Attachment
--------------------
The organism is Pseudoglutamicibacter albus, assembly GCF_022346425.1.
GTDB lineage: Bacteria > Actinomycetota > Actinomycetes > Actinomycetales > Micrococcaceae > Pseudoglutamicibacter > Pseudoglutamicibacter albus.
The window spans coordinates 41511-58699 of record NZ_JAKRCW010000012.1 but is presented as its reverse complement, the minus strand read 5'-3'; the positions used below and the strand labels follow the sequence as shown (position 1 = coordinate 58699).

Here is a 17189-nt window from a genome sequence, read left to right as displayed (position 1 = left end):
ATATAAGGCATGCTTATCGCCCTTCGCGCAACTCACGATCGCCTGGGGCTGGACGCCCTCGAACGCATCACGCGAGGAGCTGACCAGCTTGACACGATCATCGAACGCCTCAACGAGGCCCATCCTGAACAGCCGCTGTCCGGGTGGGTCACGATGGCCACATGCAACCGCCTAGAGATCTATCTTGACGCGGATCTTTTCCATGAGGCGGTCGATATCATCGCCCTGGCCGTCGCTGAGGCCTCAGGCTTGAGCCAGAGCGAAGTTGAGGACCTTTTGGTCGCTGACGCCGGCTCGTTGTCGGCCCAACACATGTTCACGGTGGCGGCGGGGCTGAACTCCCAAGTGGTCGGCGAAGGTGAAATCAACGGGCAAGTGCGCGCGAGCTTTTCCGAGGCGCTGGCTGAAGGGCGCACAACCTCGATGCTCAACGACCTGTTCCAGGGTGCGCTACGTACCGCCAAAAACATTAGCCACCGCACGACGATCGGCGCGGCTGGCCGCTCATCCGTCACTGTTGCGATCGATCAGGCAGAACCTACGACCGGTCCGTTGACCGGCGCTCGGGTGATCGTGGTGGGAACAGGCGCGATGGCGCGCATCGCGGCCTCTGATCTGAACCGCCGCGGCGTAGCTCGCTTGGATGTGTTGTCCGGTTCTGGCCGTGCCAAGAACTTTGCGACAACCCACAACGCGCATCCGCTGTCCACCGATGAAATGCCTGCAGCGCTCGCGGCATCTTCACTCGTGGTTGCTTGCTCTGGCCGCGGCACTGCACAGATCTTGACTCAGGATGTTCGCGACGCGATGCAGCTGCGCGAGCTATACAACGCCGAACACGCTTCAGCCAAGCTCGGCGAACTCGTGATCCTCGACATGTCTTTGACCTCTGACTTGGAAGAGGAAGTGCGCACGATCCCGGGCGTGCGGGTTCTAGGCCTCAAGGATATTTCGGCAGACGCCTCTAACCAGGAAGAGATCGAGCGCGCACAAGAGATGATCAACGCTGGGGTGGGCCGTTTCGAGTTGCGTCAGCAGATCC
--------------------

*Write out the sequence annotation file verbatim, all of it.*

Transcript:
The organism is Pseudoglutamicibacter albus, assembly GCF_022346425.1.
GTDB lineage: Bacteria > Actinomycetota > Actinomycetes > Actinomycetales > Micrococcaceae > Pseudoglutamicibacter > Pseudoglutamicibacter albus.
The window spans coordinates 41511-58699 of record NZ_JAKRCW010000012.1 but is presented as its reverse complement, the minus strand read 5'-3'; the positions used below and the strand labels follow the sequence as shown (position 1 = coordinate 58699).

Here is a 17189-nt window from a genome sequence, read left to right as displayed (position 1 = left end):
ATATAAGGCATGCTTATCGCCCTTCGCGCAACTCACGATCGCCTGGGGCTGGACGCCCTCGAACGCATCACGCGAGGAGCTGACCAGCTTGACACGATCATCGAACGCCTCAACGAGGCCCATCCTGAACAGCCGCTGTCCGGGTGGGTCACGATGGCCACATGCAACCGCCTAGAGATCTATCTTGACGCGGATCTTTTCCATGAGGCGGTCGATATCATCGCCCTGGCCGTCGCTGAGGCCTCAGGCTTGAGCCAGAGCGAAGTTGAGGACCTTTTGGTCGCTGACGCCGGCTCGTTGTCGGCCCAACACATGTTCACGGTGGCGGCGGGGCTGAACTCCCAAGTGGTCGGCGAAGGTGAAATCAACGGGCAAGTGCGCGCGAGCTTTTCCGAGGCGCTGGCTGAAGGGCGCACAACCTCGATGCTCAACGACCTGTTCCAGGGTGCGCTACGTACCGCCAAAAACATTAGCCACCGCACGACGATCGGCGCGGCTGGCCGCTCATCCGTCACTGTTGCGATCGATCAGGCAGAACCTACGACCGGTCCGTTGACCGGCGCTCGGGTGATCGTGGTGGGAACAGGCGCGATGGCGCGCATCGCGGCCTCTGATCTGAACCGCCGCGGCGTAGCTCGCTTGGATGTGTTGTCCGGTTCTGGCCGTGCCAAGAACTTTGCGACAACCCACAACGCGCATCCGCTGTCCACCGATGAAATGCCTGCAGCGCTCGCGGCATCTTCACTCGTGGTTGCTTGCTCTGGCCGCGGCACTGCACAGATCTTGACTCAGGATGTTCGCGACGCGATGCAGCTGCGCGAGCTATACAACGCCGAACACGCTTCAGCCAAGCTCGGCGAACTCGTGATCCTCGACATGTCTTTGACCTCTGACTTGGAAGAGGAAGTGCGCACGATCCCGGGCGTGCGGGTTCTAGGCCTCAAGGATATTTCGGCAGACGCCTCTAACCAGGAAGAGATCGAGCGCGCACAAGAGATGATCAACGCTGGGGTGGGCCGTTTCGAGTTGCGTCAGCAGATCC